1. I wish more thought was put into this topic. Every futurist or documentary I have seen jumps to 25, 50, or 100+ years beyond the 1st mission to a stage where the pre-colony is already established. I want to know what supplies will be sent in advance. What will be the various missions and priorities in the first few days? weeks? and years. How much work can we get done in a single 12-18 month mission?

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  2. The biggest step is to get there safely with enough stuff to survive until the next return window and return if things do not work out. SpaceX is rightly focusing on logistical issues — getting there and producing the fuel to get back. They will set up solar power, ice mining, and CO2 extraction, and perhaps hardened landing zones.

    Others — I am thinking of the participants in the NASA challenges and the space agencies — need to do the rest.

    I agree: habitats, food production and the manufacture of spare parts are important, and a geologist to do some science.

    Liked by 1 person

  3. I agree that the vast majority of the work will be done by remotely operated semi-autonomous machines, carrying out processes designed to tolerate being put on standby for the duration of the light speed lag from Earth. Tele-robotic, as you say. Rarely, they’ll page a local human response, to figure out something that can’t wait for cheaper Earth labor.

    The first task will be to make the high-mass low-precision components of more such machines. I think glass fiber and a few kinds of plastic will be good enough for housings, wheels, belts, pressure vessels, and so on.
    Even low-load nuts and bolts.

    I don’t think that buildings will be an early focus. I think the machines will work in inflatable structures filled with CO2, but no CO or perchlorate or whatever. The structures will be pressurized and insulated to varying degrees for different processes.
    My guess is that mostly it will be enough to allow liquid water, but not much more: maybe a tenth of an atmosphere and 4 degrees C.

    I don’t believe in agriculture. I believe in food manufacturing. I think the Martians will be able to produce food from CO2, H2O, N2, and trace elements, all just with chemistry, in equipment that has less imported mass than two years’ food supply. If not, they’ll be able to feed methane and O2 to microbes and eat the microbes.

    To get water, I imagine them covering icy regolith with basically a tarp, and pointing large mirrors at it so that the ice sublimates from the warm ground and collects as frost on a non-heated area of the covering.

    I think metals will come after plastics and glass fiber. Metals are difficult when you don’t have layers of stuff that precipitated out of the ocean after cyanobacteria switched the atmosphere to oxidizing, or rock that has been sitting in a hot rainy climate until everything more soluble than alumina has leached away, or hydrothermal deposits that have been exposed when a subduction-zone volcano eroded away. My current guess for large-scale metal production is the same fracking-for-minerals setup that I described in the comments on Underground Lair. Small-scale metal production probably won’t be worth doing, compared to bringing enough metal along to get by until the large-scale system gets going.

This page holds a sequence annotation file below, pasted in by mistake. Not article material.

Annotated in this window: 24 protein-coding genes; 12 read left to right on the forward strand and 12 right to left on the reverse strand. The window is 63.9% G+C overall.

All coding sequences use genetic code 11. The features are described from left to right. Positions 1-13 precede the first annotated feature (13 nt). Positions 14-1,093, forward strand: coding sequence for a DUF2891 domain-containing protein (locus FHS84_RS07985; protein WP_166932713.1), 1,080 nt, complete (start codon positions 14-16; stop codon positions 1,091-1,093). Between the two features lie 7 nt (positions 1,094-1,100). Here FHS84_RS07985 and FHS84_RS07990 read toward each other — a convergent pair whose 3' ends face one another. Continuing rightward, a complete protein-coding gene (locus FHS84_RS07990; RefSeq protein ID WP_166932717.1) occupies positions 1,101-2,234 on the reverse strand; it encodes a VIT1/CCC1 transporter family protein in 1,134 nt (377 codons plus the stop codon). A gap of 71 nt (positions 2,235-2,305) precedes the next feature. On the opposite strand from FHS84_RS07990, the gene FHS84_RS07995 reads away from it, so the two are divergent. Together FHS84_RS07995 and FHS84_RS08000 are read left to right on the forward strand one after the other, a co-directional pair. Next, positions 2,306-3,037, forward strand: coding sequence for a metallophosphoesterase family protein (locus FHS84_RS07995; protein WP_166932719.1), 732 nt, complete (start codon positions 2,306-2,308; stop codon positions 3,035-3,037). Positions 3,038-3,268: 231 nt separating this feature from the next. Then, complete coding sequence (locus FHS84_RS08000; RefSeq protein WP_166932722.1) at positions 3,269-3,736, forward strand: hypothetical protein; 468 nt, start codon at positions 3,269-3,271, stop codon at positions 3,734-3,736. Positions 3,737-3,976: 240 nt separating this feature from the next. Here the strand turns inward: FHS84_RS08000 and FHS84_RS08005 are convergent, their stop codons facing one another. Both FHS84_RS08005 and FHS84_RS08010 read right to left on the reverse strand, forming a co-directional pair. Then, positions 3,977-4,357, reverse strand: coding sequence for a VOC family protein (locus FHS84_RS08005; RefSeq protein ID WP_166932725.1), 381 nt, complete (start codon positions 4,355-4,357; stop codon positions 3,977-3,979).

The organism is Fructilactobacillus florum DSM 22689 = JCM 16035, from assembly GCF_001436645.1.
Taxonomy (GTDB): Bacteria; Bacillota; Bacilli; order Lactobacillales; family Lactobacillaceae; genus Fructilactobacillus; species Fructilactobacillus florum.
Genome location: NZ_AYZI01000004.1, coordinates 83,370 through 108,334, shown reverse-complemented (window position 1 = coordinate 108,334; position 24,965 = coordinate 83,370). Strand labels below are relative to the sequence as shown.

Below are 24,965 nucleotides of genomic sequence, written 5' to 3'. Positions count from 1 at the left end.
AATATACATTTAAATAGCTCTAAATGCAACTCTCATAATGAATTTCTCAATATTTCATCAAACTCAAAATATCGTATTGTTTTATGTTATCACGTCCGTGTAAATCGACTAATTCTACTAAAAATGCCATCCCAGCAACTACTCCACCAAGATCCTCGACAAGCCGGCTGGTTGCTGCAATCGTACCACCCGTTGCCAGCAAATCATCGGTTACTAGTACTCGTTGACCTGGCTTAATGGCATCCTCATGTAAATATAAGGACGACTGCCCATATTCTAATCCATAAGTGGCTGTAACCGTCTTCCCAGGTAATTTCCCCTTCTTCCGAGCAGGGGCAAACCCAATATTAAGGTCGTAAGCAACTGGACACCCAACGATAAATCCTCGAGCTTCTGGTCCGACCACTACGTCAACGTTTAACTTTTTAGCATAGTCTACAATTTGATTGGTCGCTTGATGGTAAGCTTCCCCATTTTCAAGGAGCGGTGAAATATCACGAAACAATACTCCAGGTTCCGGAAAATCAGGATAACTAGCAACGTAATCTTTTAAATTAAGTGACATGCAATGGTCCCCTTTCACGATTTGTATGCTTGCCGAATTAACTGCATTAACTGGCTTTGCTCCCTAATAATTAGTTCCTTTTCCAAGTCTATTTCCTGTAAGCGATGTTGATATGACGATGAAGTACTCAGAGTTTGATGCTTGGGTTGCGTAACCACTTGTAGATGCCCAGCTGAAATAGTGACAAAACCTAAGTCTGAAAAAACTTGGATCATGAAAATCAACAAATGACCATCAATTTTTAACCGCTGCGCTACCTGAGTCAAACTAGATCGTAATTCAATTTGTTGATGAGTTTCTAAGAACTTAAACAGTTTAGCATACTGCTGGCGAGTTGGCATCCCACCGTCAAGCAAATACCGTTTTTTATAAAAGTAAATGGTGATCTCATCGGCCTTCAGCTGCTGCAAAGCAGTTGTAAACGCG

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      1. SpaceX has been checking out landing sites in Arcadia Planitia which offer a number of advantages:

        – Ice is thought to be near the surface
        – They are near the equator
        – They are at low altitude, meaning a thicker atmosphere hence better protection from cosmic radiation, easier CO2 extraction, and easier landing
        – Some sites are near highlands offering more varied geology

        I picked this article because of the map.

        Liked by 2 people

      2. Good point about meteorite metal. I don’t know how much is there, but it’s a resource that Mars has more of than Earth because of the same things that cause it not to have the set of mineral resources we have here.

        As for water, yes, I’m thinking big. There are so-called “rock glaciers” on Mars, glaciers where enough ice has sublimated away that the surface is just rock, but it’s still shaped like a glacier and there’s probably a lot of ice still there on the inside. When I say “large” mirrors, I’m thinking lots of square km in total, aiming megawatts of heat at the icy ground, to extract water without having to move solids.

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      3. The largest gold reserves on Earth were on the rim of the Vredefort crater in South Africa, the largest we know of. The Witwatersrand mines to the north and northwest, the north Free State mines to the southwest, and smaller mines along the Swaziland border to the east. So crater rims might be a good place to start looking.

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      4. On Earth, we tap into one part of the water cycle for our agriculture, and let Sun-powered thermals (and ridge lift) condense the water back out of the atmosphere uphill of us.

        On Mars, we’ll need to explicitly remove agricultural transpiration water from the air – at which point we can use it again. No more gallon-per-almond requirements for newly mined water. The power budget for dehumidifying may be intense, though.

        Industry on Earth also uses a lot of water once-through. It might be tempting to mine lots of water on Mars for similar usage – but once you’ve used it, where do you put it? Putting massive piles of frozen low-grade toxic waste around your colony isn’t practical. So we’ll probably have to recycle industrial water as well as agricultural.

        If industrial and agricultural water is recycled, the need for new water decreases by orders of magnitude.

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  4. We won’t want to invest much in any one base until we’ve done an extensive geological resource survey and seen which types of pilot ISRU plants can operate on Mars. Before humans land we could have scores of robotic drill sites looking for extractable water and useful ores.